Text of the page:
Five questions to ensure product designers focus on the Job To Be Done

Edited excerpt from Why Product Thinking is the next big thing in UX Design by Nikkel Blaase:

A product has a core user experience, which is basically the reason the product exists. It fulfills a need or solves a problem people have. By doing so, the product becomes meaningful and provides certain value. If the problem is non-existent, or the solution doesn’t fit the problem, the product becomes meaningless and people won’t use it. This in turn leads to the failure of the product.

Wrong solutions can be fixed, but non-existent problems aren’t fixable.

So when thinking about products, UX designers should first answer the following questions:
1. What problem are we solving? (User problem)
2. For whom are we doing this? (Target audience)
3. Why are we doing this? (Vision)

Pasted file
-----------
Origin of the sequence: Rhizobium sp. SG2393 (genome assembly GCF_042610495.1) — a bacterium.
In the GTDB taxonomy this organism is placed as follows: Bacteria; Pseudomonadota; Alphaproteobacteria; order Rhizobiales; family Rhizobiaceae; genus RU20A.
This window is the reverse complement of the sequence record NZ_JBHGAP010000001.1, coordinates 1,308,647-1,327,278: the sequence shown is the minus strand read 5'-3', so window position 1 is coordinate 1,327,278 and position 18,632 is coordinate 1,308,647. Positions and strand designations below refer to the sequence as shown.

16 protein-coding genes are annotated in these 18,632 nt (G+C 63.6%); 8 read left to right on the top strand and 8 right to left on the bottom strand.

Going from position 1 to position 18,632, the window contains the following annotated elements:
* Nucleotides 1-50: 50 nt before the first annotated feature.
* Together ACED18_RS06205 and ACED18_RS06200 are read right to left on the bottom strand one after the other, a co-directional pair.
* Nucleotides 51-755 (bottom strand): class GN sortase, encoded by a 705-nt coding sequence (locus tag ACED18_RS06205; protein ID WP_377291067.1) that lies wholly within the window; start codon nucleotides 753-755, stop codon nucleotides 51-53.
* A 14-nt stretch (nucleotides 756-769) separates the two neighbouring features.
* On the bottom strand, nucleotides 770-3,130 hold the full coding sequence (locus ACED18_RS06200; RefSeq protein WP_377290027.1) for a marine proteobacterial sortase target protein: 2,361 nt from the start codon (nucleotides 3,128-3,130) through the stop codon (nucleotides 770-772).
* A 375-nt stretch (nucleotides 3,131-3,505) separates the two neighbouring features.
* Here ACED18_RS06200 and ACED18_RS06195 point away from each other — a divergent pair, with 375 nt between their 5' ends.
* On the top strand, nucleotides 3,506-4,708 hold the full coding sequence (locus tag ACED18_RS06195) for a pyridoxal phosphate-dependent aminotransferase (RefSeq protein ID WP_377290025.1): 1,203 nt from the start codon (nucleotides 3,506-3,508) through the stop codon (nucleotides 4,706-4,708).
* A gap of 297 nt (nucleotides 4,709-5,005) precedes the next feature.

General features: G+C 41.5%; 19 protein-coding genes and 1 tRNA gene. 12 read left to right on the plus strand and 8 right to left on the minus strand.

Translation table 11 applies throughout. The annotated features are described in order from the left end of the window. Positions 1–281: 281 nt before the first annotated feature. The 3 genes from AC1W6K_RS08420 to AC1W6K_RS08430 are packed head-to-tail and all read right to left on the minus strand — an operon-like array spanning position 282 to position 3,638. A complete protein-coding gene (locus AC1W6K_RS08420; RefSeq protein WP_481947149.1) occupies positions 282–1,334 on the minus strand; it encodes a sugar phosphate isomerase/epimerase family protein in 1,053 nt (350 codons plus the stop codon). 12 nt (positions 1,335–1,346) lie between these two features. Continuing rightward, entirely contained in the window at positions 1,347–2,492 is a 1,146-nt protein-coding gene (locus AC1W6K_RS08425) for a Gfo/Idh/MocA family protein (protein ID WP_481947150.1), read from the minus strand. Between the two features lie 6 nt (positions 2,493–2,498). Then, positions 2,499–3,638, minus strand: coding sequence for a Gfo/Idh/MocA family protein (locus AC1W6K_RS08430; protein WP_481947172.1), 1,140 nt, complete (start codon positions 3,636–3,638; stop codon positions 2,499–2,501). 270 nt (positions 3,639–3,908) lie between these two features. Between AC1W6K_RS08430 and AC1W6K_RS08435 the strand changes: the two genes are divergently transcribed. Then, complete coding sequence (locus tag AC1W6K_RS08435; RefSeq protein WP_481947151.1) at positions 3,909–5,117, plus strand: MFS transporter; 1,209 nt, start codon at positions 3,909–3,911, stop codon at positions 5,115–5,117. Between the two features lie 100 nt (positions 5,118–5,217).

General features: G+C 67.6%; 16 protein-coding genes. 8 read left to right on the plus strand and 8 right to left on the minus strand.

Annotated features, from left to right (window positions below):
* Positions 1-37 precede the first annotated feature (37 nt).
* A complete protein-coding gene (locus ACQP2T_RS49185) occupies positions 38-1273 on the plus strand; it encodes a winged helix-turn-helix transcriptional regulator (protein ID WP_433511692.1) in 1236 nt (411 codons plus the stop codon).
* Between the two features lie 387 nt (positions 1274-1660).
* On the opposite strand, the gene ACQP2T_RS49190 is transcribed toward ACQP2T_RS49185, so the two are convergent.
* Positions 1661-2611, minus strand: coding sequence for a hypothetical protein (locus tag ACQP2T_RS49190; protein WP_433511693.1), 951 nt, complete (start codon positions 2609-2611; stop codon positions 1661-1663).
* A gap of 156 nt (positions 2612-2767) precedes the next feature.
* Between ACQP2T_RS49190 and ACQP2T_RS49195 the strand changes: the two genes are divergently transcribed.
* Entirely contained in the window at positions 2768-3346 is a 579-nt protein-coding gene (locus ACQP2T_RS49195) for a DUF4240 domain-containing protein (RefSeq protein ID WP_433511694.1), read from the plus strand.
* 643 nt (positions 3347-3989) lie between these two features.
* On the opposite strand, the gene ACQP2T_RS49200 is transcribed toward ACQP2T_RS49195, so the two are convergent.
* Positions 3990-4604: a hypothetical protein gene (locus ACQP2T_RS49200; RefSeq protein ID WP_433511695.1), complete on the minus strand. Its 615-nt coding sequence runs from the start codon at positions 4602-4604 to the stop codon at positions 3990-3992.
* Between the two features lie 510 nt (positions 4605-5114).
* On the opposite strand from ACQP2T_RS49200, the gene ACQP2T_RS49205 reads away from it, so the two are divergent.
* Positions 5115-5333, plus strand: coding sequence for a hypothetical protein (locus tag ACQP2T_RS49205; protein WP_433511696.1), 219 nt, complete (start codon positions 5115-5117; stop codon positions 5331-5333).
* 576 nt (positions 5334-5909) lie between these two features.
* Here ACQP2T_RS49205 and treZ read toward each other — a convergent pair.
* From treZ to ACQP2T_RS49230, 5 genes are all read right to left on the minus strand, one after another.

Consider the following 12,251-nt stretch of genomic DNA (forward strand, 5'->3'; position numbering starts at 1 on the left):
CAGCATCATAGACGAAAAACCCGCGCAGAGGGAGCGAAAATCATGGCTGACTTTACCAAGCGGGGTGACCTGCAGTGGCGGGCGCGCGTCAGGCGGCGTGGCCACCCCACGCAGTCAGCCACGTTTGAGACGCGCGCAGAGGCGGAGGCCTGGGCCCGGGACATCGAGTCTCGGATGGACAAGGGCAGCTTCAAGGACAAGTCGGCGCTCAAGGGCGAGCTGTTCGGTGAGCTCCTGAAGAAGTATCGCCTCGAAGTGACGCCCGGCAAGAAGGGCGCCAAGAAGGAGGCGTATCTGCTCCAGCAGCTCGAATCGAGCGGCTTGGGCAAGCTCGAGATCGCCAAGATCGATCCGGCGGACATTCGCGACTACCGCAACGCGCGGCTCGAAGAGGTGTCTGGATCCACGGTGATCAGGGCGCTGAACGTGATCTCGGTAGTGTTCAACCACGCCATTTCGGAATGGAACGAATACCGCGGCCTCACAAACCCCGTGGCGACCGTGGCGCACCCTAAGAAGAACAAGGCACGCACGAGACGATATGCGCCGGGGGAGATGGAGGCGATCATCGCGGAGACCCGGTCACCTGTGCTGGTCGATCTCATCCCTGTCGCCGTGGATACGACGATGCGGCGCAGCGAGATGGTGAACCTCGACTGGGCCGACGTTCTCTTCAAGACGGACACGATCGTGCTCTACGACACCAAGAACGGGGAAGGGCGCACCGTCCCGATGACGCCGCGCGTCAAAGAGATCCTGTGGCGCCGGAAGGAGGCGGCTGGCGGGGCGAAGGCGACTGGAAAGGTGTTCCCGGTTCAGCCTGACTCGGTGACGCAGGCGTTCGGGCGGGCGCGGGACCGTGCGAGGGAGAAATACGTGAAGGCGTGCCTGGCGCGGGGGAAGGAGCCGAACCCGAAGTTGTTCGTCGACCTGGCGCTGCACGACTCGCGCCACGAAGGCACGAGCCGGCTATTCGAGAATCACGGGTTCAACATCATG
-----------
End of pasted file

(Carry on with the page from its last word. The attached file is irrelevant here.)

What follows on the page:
4. How are we doing this? (Strategy)
5. What do we want to achieve? (Goals)

Only then does it make sense to think about exactly what we’re doing (Features).

(1) Re. For whom are we doing this? (Target audience): The Job To Be Done framework avoids defining target customers other than as people who have that Job To Be Done. Who those people are and how to find them is more important for marketing and growth hacking than for product managers or UX designers. So I’d replace this question with: How do we find people with this Job To Be Done? See “Inception”, in A framework for growth hacking using Job To Be Done.
(2) Re. How are we doing this? (Strategy): What unique capabilities do we bring to the table? How will they be expressed in the product?
(3) Re. What do we want to achieve? (Goals): Ensure we’re sufficiently ambitious. What would success look like? Define a metric, and make sure it’s a real metric, not a vanity metric. Then, set a stretch goal, rather than what we think we can achieve.
(4) Cf. Why product managers should frame every product task as a Job To Be Done.

3 thoughts on “Five questions to ensure product designers focus on the Job To Be Done

  1. Pingback: The four steps to great product design | A Founder's Notebook

  2. Pingback: To improve your product process, try the 25 minute design sprint | A Founder's Notebook

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